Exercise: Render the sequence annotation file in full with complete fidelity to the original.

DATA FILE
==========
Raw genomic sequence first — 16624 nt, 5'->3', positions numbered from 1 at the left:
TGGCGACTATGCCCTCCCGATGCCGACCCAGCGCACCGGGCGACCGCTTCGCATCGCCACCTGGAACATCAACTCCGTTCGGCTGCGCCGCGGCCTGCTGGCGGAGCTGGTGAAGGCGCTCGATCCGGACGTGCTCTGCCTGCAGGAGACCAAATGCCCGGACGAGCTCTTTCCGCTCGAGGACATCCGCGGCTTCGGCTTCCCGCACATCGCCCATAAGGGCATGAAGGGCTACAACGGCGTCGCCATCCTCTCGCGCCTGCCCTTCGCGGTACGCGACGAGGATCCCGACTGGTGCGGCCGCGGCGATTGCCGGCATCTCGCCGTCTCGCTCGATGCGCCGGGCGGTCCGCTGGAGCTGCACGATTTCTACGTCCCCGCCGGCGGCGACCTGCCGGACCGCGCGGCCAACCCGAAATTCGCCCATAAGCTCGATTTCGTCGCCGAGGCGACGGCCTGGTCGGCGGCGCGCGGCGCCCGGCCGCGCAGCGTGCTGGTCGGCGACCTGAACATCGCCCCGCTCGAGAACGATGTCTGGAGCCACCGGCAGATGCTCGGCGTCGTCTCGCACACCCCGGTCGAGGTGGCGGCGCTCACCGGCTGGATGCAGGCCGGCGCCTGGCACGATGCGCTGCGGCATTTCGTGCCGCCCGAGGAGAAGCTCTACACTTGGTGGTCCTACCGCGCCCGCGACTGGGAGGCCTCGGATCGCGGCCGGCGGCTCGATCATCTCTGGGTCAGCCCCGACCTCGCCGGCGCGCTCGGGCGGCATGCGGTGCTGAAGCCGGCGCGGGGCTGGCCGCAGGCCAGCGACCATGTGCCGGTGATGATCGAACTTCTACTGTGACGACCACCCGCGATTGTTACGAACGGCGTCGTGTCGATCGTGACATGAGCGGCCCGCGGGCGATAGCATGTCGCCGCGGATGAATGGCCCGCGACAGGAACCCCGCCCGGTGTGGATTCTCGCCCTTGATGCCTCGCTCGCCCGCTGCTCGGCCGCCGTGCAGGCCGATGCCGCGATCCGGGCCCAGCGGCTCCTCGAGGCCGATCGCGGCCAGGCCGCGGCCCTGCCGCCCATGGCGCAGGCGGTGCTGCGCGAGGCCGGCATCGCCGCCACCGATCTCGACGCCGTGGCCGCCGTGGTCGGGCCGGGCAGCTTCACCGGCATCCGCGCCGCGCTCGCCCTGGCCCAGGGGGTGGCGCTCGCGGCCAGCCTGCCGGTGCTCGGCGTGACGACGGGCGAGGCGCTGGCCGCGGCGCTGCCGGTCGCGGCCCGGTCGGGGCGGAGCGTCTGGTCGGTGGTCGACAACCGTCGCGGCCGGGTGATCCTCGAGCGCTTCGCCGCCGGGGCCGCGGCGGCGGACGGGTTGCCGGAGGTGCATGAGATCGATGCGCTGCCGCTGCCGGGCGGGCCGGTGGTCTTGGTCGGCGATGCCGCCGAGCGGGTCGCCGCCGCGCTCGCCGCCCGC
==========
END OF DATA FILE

Raw genomic sequence first — 16624 nt, 5'->3', positions numbered from 1 at the left:
TGGCGACTATGCCCTCCCGATGCCGACCCAGCGCACCGGGCGACCGCTTCGCATCGCCACCTGGAACATCAACTCCGTTCGGCTGCGCCGCGGCCTGCTGGCGGAGCTGGTGAAGGCGCTCGATCCGGACGTGCTCTGCCTGCAGGAGACCAAATGCCCGGACGAGCTCTTTCCGCTCGAGGACATCCGCGGCTTCGGCTTCCCGCACATCGCCCATAAGGGCATGAAGGGCTACAACGGCGTCGCCATCCTCTCGCGCCTGCCCTTCGCGGTACGCGACGAGGATCCCGACTGGTGCGGCCGCGGCGATTGCCGGCATCTCGCCGTCTCGCTCGATGCGCCGGGCGGTCCGCTGGAGCTGCACGATTTCTACGTCCCCGCCGGCGGCGACCTGCCGGACCGCGCGGCCAACCCGAAATTCGCCCATAAGCTCGATTTCGTCGCCGAGGCGACGGCCTGGTCGGCGGCGCGCGGCGCCCGGCCGCGCAGCGTGCTGGTCGGCGACCTGAACATCGCCCCGCTCGAGAACGATGTCTGGAGCCACCGGCAGATGCTCGGCGTCGTCTCGCACACCCCGGTCGAGGTGGCGGCGCTCACCGGCTGGATGCAGGCCGGCGCCTGGCACGATGCGCTGCGGCATTTCGTGCCGCCCGAGGAGAAGCTCTACACTTGGTGGTCCTACCGCGCCCGCGACTGGGAGGCCTCGGATCGCGGCCGGCGGCTCGATCATCTCTGGGTCAGCCCCGACCTCGCCGGCGCGCTCGGGCGGCATGCGGTGCTGAAGCCGGCGCGGGGCTGGCCGCAGGCCAGCGACCATGTGCCGGTGATGATCGAACTTCTACTGTGACGACCACCCGCGATTGTTACGAACGGCGTCGTGTCGATCGTGACATGAGCGGCCCGCGGGCGATAGCATGTCGCCGCGGATGAATGGCCCGCGACAGGAACCCCGCCCGGTGTGGATTCTCGCCCTTGATGCCTCGCTCGCCCGCTGCTCGGCCGCCGTGCAGGCCGATGCCGCGATCCGGGCCCAGCGGCTCCTCGAGGCCGATCGCGGCCAGGCCGCGGCCCTGCCGCCCATGGCGCAGGCGGTGCTGCGCGAGGCCGGCATCGCCGCCACCGATCTCGACGCCGTGGCCGCCGTGGTCGGGCCGGGCAGCTTCACCGGCATCCGCGCCGCGCTCGCCCTGGCCCAGGGGGTGGCGCTCGCGGCCAGCCTGCCGGTGCTCGGCGTGACGACGGGCGAGGCGCTGGCCGCGGCGCTGCCGGTCGCGGCCCGGTCGGGGCGGAGCGTCTGGTCGGTGGTCGACAACCGTCGCGGCCGGGTGATCCTCGAGCGCTTCGCCGCCGGGGCCGCGGCGGCGGACGGGTTGCCGGAGGTGCATGAGATCGATGCGCTGCCGCTGCCGGGCGGGCCGGTGGTCTTGGTCGGCGATGCCGCCGAGCGGGTCGCCGCCGCGCTCGCCGCCCGC